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The importance and meaning of sustainable finance

The sustainability principles are by far the most important generic competence for employees in the future. But what exactly is meant by the concept of sustainable finance?


Jani Siirilä

yliopettaja, vaikuttava ammatillinen pedagogiikka
principal lecturer, engaging vocational pedagogy
Haaga-Helia ammattikorkeakoulu

Published : 18.05.2020

According to the Finnish National Agency for Education report (2019), the sustainability principles are by far the most important generic competence for employees in the future. Moreover, Finance Finland (FFI), Finance Latvia (FLA) and Finance Estonia (FES) are all committed to the United Nations (UN) sustainable strategy and the Baltic Sea Region strategy goals.

But what makes sustainability principles such important competences in the future?  Well, we think that the meaning of wide-ranging competence and interdisciplinary collaboration play a crucial role in the future working life.

To understand the meaning of sustainable finance we must understand some basic principles of sustainability science. Sustainability science is a new and growing branch of science. The evolution of sustainability science began 20 years ago as a solution proposed by the scientific community to better understand and cross-disciplinary boundaries in tackling global sustainability issues such as climate change.

So what exactly is meant by the concept of sustainable finance?

From an institutional point of view, this means the process of sustainable investment decisions. But also individuals play a significant role as customers because we think that the role of values is essential when making purchasing decisions. Through that, we can affect directly the supply and demand of responsibly produced products.

Let´s take Fairtrade products as an example. During the ’90s there were only a dozen products available. Now the selection of goods can be counted to hundreds and the Fairtrade product range is expanding. That´s what happens when the awareness of sustainable issues become more common.

You get what you want because markets are made for you. You are not made for the markets!

According to the European Commission all the dimensions – environmental, social, and governance (ESG) – are integral parts of sustainable economic development and finance.

The environmental dimension contains besides combating climate change, environmental impact standards, certificates and programmes, energy efficiency, environmental favourableness, and awareness of the specific meaning of vital biodiversity.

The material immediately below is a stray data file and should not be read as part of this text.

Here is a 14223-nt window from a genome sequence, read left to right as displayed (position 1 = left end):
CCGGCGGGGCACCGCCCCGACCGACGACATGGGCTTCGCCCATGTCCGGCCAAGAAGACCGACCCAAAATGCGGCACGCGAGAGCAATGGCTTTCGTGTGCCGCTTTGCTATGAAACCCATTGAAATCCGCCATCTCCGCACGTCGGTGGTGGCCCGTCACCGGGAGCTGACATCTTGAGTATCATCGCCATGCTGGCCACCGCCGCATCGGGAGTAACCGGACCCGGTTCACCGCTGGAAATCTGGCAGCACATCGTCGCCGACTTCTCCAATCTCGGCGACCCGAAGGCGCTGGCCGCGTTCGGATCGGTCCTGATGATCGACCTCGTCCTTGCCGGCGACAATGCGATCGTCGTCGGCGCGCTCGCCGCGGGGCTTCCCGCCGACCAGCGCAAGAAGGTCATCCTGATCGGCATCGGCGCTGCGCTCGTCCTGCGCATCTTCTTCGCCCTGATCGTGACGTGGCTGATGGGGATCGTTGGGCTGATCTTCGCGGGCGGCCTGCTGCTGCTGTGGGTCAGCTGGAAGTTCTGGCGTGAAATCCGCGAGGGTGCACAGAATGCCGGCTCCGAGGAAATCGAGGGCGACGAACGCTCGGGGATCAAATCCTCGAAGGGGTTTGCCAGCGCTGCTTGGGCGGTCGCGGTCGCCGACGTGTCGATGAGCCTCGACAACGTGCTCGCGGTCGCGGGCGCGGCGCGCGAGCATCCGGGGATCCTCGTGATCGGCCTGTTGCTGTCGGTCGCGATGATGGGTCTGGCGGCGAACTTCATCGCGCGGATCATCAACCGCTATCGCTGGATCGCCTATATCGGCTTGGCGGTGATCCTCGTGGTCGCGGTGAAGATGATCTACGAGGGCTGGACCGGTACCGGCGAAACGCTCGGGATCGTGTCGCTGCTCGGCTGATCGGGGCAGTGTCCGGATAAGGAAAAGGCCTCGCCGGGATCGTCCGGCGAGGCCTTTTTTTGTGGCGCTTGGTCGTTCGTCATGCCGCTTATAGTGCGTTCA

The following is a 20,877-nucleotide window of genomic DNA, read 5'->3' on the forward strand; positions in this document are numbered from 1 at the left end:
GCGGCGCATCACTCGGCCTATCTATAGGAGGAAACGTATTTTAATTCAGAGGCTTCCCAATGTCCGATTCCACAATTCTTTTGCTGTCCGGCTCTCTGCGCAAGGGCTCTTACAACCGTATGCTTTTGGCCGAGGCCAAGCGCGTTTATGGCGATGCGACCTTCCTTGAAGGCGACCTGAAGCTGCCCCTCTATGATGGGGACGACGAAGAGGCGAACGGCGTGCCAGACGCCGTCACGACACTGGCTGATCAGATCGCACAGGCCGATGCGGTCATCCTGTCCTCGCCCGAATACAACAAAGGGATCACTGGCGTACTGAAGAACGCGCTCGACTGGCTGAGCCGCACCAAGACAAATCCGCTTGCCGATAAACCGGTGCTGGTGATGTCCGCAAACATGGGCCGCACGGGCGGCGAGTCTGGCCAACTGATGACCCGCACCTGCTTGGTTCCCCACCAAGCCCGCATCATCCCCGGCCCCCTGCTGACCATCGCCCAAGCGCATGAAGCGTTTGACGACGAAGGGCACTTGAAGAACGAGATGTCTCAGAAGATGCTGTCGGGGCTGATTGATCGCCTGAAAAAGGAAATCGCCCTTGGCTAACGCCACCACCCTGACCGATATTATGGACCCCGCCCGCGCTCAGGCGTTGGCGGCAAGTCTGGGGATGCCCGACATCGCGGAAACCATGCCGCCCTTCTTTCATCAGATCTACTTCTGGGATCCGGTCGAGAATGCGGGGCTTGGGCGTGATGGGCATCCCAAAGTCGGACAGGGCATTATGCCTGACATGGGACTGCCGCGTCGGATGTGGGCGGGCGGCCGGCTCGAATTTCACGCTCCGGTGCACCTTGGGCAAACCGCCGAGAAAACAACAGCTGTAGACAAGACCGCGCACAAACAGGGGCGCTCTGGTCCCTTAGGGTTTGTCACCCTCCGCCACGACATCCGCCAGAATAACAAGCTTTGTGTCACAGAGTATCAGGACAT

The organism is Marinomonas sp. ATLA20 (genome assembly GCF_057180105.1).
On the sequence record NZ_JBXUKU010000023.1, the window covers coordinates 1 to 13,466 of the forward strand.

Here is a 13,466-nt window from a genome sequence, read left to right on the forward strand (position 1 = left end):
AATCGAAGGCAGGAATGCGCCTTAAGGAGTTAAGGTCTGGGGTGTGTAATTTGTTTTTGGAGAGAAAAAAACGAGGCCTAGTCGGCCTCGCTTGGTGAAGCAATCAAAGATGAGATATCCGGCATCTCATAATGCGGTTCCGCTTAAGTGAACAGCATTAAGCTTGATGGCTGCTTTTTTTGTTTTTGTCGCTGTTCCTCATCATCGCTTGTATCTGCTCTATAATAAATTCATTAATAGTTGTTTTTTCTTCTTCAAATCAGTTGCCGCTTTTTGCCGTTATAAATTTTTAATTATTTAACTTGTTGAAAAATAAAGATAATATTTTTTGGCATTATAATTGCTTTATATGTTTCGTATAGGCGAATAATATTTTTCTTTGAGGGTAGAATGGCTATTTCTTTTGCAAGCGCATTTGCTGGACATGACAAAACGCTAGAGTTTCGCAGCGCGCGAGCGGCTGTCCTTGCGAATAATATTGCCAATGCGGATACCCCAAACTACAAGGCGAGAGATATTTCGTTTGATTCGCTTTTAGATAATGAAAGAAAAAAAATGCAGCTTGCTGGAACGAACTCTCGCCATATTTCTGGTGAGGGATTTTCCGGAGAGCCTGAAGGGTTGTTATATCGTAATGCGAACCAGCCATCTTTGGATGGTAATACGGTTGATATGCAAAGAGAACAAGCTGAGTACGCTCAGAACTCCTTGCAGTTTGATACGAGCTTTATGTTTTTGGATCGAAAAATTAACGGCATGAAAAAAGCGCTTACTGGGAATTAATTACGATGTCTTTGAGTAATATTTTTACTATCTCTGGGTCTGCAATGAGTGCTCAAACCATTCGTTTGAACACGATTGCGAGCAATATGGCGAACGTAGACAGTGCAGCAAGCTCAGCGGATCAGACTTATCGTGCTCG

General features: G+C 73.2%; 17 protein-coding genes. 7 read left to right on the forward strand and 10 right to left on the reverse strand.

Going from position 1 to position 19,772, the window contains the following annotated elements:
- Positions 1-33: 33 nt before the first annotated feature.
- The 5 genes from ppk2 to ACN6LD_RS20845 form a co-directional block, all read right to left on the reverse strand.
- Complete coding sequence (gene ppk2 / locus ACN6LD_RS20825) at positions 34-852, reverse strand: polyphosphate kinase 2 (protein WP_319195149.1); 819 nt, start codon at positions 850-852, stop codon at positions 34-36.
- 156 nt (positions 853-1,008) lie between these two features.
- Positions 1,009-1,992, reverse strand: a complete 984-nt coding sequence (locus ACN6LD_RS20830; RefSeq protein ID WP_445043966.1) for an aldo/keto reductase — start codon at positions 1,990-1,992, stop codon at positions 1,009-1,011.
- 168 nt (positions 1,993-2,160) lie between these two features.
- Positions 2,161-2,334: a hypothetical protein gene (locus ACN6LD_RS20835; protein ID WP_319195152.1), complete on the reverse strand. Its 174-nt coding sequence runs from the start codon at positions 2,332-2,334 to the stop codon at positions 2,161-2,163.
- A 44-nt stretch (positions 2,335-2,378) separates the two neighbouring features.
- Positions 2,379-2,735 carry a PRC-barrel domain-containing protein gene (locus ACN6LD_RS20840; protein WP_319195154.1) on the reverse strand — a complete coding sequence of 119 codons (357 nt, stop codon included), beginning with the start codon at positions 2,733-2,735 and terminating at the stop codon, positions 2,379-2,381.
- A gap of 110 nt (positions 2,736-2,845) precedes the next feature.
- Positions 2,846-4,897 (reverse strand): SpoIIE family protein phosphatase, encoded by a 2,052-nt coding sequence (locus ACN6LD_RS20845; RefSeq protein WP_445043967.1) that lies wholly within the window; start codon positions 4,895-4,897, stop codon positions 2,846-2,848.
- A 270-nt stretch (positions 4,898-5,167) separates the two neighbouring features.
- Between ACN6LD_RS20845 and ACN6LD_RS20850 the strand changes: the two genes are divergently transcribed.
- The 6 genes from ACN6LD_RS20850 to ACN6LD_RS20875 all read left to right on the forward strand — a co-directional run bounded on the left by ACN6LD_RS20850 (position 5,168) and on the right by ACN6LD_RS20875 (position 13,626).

The social dimension contains for example personnel policy of the company, well-being of the employees, human rights including, especially rights of children, and product liability.

The dimension of governance contains reasonable rewards, payment of taxes, and actions against corruption and bribery. (Table 1.)

  Environmental       Social     Governance  
climate change resource depletion waste
human rights
modern slavery
child labor
working conditions employee relations  
bribery and corruption
executive pay
board diversity and structure
political lobbying and donations
tax strategy  

Table 1. Examples of ESG issues.

Responsible investing can be approached in a variety of ways: through ESG integration, thematic investments, positive screening, negative screening, active ownership, and engagement as well as impact investing. One responsible investment approach does not rule out another as the investor can combine different approaches.

The school of vocational teacher education coordinates the Sustainability in Finance (SuFi) Interreg project during 2020-2022. In this project, a vocational Sustainability in Finance open online module (15 etcs) will be developed for vocational education and training (VET). The project will involve students, teachers, and stakeholders in new competence and modular development.

Testing and piloting the module takes place on the Moodle platform by Estonian, Finnish, and Latvian vocational partner institutions. The module will be rooted in all partner institutions and made available for all, on an open educational platform within the Central Baltic region.

The project is needed in order to match employment demand, and to enhance competitiveness, work opportunities, mobility, and new required competencies among business graduates in the Central Baltic region.

European Commission. 2020. Sustainable finance.
Haaga-Helia. 2020. Haaga-Helialle iso kansainvälinen hanke – “Sustainability in Finance” vastaa työelämän kestävän kehityksen osaamistarpeisiin.
Haaga-Helia School of Vocational Teacher Education. 2020. Sustainability in Finance (SuFi).
Interreg Baltic Sea Region. 2020.
PRI 2020. Principles for Responsible Investment.